If you’ve seen your primary-care physician in the past several years, you have probably received at least one referral to a specialist — a doctor with advanced education and training in a specific area of medicine. (According to a 2012 Archives of Internal Medicine report, the likelihood that a doctor’s visit led to a referral to another doctor increased by 94 percent between 1999 and 2009.)

Usually, the reason your PCP suggests that you see a specialist is a good one: You have a problem that would benefit from such expert care. But in some cases, there may be other reasons — because your PCP is so time-pressured, for example. You don’t want to have more health-care providers on your team than necessary: The more doctors you see, the more tests and procedures you’re likely to undergo, and the higher your out-of-pocket costs.

So how do you know when you really need to see a specialist? Orly Avitzur, Consumer Reports’ medical director, describes four instances:

You’re not seeing a solution. If you’re experiencing health problems and feel that your PCP just isn’t getting to the bottom of them, it may be time for a specialist — especially if you have a constellation of symptoms that don’t seem to make sense to your doctor. The same holds true if you don’t feel better after trying a treatment that your PCP had expected to work well or if you’ve read about treatments with which your PCP is not familiar.

After a life-changing diagnosis. Some conditions create the need for significant life changes.

For example, if you’re told you have rheumatoid arthritis, your doctor may recommend powerful biologic medications, such as etanercept (Enbrel), which have the potential for serious side effects including severe immune reactions. Or if you’re diagnosed with diabetes, you may need drugs such as insulin, which call for close monitoring by a doctor. Parkinson’s disease or a stroke may require you to make physical changes to your home to accommodate your physical needs over time or significant adjustments to activities such as work and driving.

Before you make permanent changes in your life, ask your doctor to refer you to a specialist, who can be sure you’ve gotten the right diagnosis and tell you whether other treatment options are available.

For a complex chronic condition. While many PCPs are skilled at managing lifelong conditions including diabetes, people with some chronic diseases — notably those who need frequent adjustments in treatment or have flare-ups or health crises that require a doctor’s very close attention — are best served by specialists who have been expressly trained to treat them. They include disorders such as cardiomyopathy (a heart muscle disease), pulmonary hypertension (high blood pressure that affects both heart and lung arteries) and frequent seizures. Specialists are required to stay up-to-date in their particular fields with activities such as continuing medical education.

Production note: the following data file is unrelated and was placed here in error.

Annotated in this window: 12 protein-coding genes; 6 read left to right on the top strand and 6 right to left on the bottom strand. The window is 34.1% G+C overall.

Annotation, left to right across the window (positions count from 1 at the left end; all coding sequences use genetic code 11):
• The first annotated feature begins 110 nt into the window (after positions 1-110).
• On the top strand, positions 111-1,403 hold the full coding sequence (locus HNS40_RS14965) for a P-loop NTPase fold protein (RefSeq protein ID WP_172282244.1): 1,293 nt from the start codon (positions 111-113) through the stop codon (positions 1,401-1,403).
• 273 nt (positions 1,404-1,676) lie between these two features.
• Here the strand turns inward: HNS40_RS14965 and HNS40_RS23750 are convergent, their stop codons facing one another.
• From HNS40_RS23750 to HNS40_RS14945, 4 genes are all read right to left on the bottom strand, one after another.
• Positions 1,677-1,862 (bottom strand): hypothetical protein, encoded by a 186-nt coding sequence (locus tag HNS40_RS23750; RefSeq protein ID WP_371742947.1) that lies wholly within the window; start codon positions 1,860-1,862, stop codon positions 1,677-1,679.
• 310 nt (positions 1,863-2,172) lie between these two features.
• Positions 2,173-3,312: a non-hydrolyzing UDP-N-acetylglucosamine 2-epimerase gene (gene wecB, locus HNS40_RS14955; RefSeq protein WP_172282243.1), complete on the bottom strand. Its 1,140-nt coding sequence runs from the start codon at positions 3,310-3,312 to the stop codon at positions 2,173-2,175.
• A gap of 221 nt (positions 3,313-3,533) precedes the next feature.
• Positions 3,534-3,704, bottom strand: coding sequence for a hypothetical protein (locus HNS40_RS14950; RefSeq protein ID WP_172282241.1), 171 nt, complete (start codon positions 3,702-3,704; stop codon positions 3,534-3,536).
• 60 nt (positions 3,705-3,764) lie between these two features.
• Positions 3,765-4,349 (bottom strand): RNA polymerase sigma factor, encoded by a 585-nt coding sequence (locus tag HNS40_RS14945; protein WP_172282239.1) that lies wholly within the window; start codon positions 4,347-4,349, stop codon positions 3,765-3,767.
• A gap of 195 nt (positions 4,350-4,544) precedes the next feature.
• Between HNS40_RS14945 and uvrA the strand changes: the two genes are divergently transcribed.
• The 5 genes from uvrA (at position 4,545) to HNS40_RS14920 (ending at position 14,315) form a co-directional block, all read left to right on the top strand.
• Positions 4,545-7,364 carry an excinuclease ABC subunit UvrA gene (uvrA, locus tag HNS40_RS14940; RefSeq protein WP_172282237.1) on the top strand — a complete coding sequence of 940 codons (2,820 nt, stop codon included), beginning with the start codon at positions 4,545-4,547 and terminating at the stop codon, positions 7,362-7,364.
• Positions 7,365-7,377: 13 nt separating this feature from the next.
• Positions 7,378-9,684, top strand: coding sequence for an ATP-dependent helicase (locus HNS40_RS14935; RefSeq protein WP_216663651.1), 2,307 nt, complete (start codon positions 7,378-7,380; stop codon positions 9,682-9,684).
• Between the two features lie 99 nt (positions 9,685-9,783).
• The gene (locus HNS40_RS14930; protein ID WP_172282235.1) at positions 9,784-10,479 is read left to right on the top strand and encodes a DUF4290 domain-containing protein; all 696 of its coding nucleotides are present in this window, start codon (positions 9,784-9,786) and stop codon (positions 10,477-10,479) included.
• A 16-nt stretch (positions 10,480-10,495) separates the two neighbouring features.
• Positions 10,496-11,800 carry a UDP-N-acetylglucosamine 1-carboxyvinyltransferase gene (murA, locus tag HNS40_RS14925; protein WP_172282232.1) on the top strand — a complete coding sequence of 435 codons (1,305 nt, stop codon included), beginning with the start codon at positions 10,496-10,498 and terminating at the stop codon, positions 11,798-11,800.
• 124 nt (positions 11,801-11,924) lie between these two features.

You’re dealing with a rare disease. If you have a rare disease such as cystic fibrosis, Huntington’s disease or muscular dystrophy, it’s important to work with a specialist or even a subspecialist (someone whose practice is focused on only one or a few conditions) who will have access to more resources for diagnosis and treatment and who is likely to be more knowledgeable about possible new therapies in the pipeline. There are many rare diseases — more than 6,800 at last count — that altogether affect an estimated 25 million to 30 million people in the United States. And PCPs encounter them so infrequently that they may not be able to diagnose them.

If you think you would benefit from seeing a specialist, ask your PCP to recommend one who participates in your health plan. Or if you know what kind of specialist you might need to see, you can check your insurer’s list of providers or contact the specialty’s professional society for a list of providers in your area. You’ll find links to all of those organizations at the American Board of Medical Specialties website, at abms.org.

Copyright 2016. Consumers Union of United States Inc.

For further guidance, go to ConsumerReports.org/Health, where more detailed information, including CR’s ratings of prescription drugs, treatments, hospitals and healthy-living products, is available to subscribers.